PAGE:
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Single-use plastics: these are the rules

This information is provided by:Netherlands Chamber of Commerce, KVKNetherlands Chamber of Commerce, KVKNetherlands Enterprise Agency, RVONetherlands Enterprise Agency, RVORijkswaterstaatRijkswaterstaatNederlandse versie

The government is taking measures to reduce single-use plastics. As a producer, you sometimes have to pay for cleaning up litter. And customers have to bring their own containers, or pay extra for disposable ones. Read what the present and future rules are. And what it means for your company.

Why measures against single-use plastics?

Plastic waste is increasingly ending up in nature and seas (plastic soup). This is bad for the environment. It makes fish and other animals ill. Several rules are in place to reduce the plastic soup. Such as the EU Single-Use Plastics (SUP) guidelines These are also in effect in the Netherlands.

Rules for disposable plastic cups and food packaging

These are the rules for the use of disposable plastic cups and food packaging.

  • Customers have to pay for disposable plastic cups and food packaging when they take out or have food or drink delivered. Thisincludes plastic bags.
  • You have to offer a reusable alternative for the single-use cups and containers.
  • There is a complete ban on on-site use of disposable plastic cups and food packaging since 1 January 2024.

Read more about the rules for disposable plastic cups and containers.

Ban on free plastic bags

You are not allowed to give your customer a free plastic carrier bag. Your customer has to pay. Free bags made of reusable materials, such as paper or fabric, are allowed. There are some situations in which you are allowed to give a thin plastic bag, for example to protect unwrapped foodstuffs.

Read more about the ban on plastic carrier bags.

Ban on the sale of single-use products

Since 3 July 2021, there are a number of disposable plastic products you may no longer market. Examples are plates, cutlery, stirrers, straws, and Q-tips made of plastic or bioplastic. You must also print a marking on the product or on the packaging for certain products.

Read more about the ban on single-use products and mandatory marking.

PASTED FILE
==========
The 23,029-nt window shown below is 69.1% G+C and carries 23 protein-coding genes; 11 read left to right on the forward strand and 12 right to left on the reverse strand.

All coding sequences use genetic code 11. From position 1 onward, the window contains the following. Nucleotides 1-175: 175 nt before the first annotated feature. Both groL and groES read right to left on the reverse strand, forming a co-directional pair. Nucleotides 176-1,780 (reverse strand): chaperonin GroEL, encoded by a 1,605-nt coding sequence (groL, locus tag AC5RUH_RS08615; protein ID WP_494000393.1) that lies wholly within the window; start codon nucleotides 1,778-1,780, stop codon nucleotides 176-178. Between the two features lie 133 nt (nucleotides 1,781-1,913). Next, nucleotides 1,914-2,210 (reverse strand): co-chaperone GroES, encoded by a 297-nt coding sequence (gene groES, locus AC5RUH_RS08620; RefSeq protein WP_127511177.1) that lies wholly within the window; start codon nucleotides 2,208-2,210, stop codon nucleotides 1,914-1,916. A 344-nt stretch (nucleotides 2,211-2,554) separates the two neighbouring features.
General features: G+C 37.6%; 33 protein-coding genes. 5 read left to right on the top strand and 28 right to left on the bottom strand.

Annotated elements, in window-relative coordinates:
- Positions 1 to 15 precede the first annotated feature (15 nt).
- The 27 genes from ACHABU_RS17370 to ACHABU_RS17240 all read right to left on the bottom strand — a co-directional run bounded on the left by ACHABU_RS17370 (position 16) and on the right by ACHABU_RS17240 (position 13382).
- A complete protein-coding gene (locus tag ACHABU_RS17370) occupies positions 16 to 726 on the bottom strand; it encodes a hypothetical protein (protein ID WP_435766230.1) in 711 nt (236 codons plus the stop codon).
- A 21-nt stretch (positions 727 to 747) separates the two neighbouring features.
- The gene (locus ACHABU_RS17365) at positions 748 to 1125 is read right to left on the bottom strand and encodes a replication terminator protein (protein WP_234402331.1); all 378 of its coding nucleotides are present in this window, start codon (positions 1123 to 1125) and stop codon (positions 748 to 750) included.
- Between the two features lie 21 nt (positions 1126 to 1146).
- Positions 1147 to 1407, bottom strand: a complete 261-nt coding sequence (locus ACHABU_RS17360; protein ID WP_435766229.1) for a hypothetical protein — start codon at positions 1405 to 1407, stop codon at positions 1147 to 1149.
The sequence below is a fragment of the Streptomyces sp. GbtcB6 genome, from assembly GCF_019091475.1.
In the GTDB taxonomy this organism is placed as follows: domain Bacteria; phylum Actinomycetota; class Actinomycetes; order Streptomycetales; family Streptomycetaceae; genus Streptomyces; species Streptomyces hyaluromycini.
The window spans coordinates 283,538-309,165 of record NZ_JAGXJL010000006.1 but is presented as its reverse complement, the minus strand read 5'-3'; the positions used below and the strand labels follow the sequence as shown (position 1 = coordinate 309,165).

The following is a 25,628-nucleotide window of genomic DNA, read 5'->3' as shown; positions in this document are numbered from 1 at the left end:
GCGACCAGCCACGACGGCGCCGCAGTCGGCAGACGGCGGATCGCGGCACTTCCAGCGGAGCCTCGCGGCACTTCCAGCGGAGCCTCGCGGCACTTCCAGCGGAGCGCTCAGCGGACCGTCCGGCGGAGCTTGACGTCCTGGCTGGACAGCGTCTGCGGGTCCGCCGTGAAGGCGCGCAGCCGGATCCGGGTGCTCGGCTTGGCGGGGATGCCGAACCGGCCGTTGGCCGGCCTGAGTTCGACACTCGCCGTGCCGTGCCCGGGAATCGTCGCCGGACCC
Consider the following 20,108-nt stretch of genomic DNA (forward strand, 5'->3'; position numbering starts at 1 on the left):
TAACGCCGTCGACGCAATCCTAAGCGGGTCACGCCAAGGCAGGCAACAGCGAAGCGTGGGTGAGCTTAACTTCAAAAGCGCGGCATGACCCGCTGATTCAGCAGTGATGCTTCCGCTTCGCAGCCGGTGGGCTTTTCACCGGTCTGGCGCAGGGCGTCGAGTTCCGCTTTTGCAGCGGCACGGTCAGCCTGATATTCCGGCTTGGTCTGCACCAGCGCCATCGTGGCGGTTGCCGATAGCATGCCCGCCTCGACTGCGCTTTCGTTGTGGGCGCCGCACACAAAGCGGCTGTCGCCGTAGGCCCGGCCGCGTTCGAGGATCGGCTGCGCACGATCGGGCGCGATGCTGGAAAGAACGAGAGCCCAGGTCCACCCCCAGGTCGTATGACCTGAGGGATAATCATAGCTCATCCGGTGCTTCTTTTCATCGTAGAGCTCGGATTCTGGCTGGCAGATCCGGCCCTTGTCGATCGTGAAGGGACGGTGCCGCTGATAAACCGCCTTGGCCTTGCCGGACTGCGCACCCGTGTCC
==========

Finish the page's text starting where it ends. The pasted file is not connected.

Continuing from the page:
Producers pay for cleaning up plastic litter

The extended producer responsibility (EPR) applies to a growing number of plastic products such as cups, containers, and carrier bags. This means that as a producer, you contribute to the collection of the waste and the clearing up of litter. You pay a fixed rate (in Dutch). You also have to encourage your customers to dispose of plastics responsible and to prevent littering. The EPR is being introduced gradually.

Read more about the collection of the waste and the clearing up of litter.


Are you a producer, and do you use packaging for shipping your products? There are rules for the disposal of packaging.

Rules for bottles and beverage packaging

The caps on bottles and beverage containers must remain attached during use. This rule will take effect on 3 July 2024.

It does not apply to:

  • bottles and beverage packaging for medical use, and
  • bottles and beverage packaging of more than 3 litres.

From 2025: bottles made from recycled material

  • From 2025, 25% of the material of a PET bottle (polyethylene terephthalate) must consist of recycled material.
  • From 2030, 30% of the material of all bottles must be recycled.

The exact effective date of these rules is not yet known. The European standardisation body is still working out exactly what conditions the products must meet.

Deposit on small plastic bottles and cans

Since 1 July 2021, small plastic bottles for soft drinks and water have been subject to a deposit (statiegeld). Read more about this at statiegeldnederland.nl (in Dutch).

A deposit on cans for water, soft drinks, beer, and other low alcoholic drinks is in place since 1 April 2023. A deposit of at least €0.15 (15 cents) is charged on every can. Read more.

Frequently Asked Questions

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